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Movie Review: The Zero Theorem

Movie Review: The Zero Theorem

Director: Terry Gilliam
Writers: Pat Rushin (screenplay)
Stars: Christoph Waltz, Lucas Hedges, Mélanie Thierry

Synopsis: A computer hacker whose goal is to discover the reason for human existence continually finds his work interrupted thanks to the Management; namely, they send a teenager and lusty love interest to distract him.

Terry Gilliam’s The Zero Theorem is a bit familiar with a Brazil-like aesthetic, a character working at a job with a “big brother” figure watching over him and technology once again at the forefront. The world Gilliam creates is still compelling as ever with intriguing settings and bright colors that give environment a lot of life. However, at the same time, it’s dark and constricted, which plays into the Qohen character well and sets the tone of the film. The film does become a little dull in the middle and even a bit self-indulgent, but for the most part, Gilliam offers another serviceable film featuring some fascinating themes that he explores in a way only Gilliam can.

Grade: B+

Qohen is working at a mundane job, is looking for something more and is just wanting to be wanted. After a conversation with “Management”, he does get a new task of trying to break “The Zero Theorem”, which is something that seems impossible that no one has been able to accomplish. Admist trying to break the Zero Theorem, we see that Qohen struggles with loneliness and becomes distracted by fantasy, as well as frustration and seclusion. The story overall is a bit slow but builds within it’s themes while packing an emotional element that plays into those themes really well and allows for the characters to shine. The Zero Theorem itself is harrowing task for anyone and how Qohen deals with it is something that’s certainly relatable and compelling.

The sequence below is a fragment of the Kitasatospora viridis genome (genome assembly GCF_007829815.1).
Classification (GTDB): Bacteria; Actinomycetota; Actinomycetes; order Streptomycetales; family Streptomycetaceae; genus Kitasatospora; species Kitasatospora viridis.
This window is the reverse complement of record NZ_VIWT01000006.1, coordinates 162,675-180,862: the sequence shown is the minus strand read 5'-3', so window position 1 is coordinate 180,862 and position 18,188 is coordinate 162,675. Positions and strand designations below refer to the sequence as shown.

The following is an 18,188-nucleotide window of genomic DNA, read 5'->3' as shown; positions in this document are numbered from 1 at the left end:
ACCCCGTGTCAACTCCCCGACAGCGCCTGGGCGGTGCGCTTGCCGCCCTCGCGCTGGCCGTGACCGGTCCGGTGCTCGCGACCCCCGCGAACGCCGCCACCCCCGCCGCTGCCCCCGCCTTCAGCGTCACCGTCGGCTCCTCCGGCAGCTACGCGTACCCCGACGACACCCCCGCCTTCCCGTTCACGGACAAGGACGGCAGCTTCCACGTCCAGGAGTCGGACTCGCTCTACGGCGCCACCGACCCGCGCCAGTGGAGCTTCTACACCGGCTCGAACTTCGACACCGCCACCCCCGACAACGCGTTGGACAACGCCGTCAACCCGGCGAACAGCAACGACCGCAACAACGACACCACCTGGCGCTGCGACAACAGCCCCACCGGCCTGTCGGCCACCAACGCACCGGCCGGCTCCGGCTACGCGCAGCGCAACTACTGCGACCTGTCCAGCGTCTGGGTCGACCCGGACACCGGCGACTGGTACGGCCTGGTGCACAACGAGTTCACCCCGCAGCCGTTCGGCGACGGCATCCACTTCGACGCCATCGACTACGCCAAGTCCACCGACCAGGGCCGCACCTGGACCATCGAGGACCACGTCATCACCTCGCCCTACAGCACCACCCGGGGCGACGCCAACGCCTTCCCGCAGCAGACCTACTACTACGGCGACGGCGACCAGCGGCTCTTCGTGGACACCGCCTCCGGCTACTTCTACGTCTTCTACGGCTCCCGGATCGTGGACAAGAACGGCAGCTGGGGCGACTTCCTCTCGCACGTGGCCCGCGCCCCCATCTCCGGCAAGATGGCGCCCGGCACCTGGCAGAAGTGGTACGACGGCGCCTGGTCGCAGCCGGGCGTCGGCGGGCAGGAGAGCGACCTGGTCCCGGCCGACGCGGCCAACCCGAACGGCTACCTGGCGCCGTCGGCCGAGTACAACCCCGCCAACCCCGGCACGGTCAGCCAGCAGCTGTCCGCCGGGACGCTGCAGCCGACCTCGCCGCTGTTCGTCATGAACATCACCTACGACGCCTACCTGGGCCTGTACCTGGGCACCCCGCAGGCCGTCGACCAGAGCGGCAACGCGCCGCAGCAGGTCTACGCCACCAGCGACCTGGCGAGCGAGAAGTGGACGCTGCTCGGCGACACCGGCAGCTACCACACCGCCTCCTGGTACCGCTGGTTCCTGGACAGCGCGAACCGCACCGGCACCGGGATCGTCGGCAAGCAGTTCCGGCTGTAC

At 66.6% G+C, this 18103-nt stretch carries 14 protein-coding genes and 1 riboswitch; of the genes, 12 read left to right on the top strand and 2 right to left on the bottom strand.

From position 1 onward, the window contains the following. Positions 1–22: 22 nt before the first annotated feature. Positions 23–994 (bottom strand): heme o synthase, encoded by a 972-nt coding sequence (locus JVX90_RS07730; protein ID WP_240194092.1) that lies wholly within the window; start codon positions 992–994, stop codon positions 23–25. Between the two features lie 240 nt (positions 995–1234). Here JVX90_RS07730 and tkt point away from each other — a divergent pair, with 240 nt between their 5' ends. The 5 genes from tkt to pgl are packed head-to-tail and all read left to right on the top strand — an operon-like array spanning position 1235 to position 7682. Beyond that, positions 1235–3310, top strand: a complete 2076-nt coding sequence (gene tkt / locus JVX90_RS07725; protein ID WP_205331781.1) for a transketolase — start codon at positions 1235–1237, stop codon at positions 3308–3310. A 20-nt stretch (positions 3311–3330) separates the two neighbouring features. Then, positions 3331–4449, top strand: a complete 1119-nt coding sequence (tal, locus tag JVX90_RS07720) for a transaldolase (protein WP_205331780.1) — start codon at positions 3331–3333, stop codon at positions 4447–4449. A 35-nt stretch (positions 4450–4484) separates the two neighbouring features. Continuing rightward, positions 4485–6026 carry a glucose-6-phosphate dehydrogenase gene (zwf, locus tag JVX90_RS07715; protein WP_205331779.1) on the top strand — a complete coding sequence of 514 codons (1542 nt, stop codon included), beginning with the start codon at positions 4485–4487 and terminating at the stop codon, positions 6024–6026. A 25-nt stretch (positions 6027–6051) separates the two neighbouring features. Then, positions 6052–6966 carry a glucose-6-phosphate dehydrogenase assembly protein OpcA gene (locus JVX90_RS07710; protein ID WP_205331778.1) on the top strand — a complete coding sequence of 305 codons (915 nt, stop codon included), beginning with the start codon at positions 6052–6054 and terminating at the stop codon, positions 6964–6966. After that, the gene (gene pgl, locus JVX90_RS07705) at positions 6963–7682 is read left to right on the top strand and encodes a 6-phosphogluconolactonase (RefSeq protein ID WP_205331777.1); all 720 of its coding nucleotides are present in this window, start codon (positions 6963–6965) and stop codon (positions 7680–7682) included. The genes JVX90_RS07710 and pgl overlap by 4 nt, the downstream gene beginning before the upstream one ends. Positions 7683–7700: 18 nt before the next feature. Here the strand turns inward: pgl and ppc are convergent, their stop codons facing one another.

Grade: B+

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Christoph Waltz doesn’t give the performance of his career, but he’s still really good here. His character of Qohen is someone who struggles with isolation and social situations, which Waltz plays wonderfully. His visual aesthetic is also interesting, as he has no hair on him, which adds to the emptiness of his character. The supporting characters are mostly minor and brief, but we get some interesting performances from Tilda Swinton, Matt Damon and Mélanie Thierry.

Grade: A-

George Fenton’s score is uniquely gorgeous. It ranges from harrowing to rock n roll to orchestral in a way that’s never distracting and actually works for the film in some really beautiful ways. Fenton’s score can easily be overlooked in a Gilliam world, where the bizarre characters and aesthetic takes the lead, but here it’s just as prominent in all the best ways.

Grade: A

The Zero Theorem raises some interesting questions and explores them in a way that’s fascinating, tough to watch at times and also emotional. The world is unique, the characters are bizarre and the story hits on a lot of the same themes we’ve seen from Gilliam before. This may not be his best work, but it’s still engaging and raises some provocative themes that easily carries this film as a good watch.

Overall Grade: B+

InSession Film founder and owner. I love film. Love art. Love how it intersects with our real lives. My favorite movies include Citizen Kane, The 400 Blows, Modern Times, The Godfather and The Tree of Life. Follow me on Twitter @RealJDDuran. Follow us @InSessionFilm.

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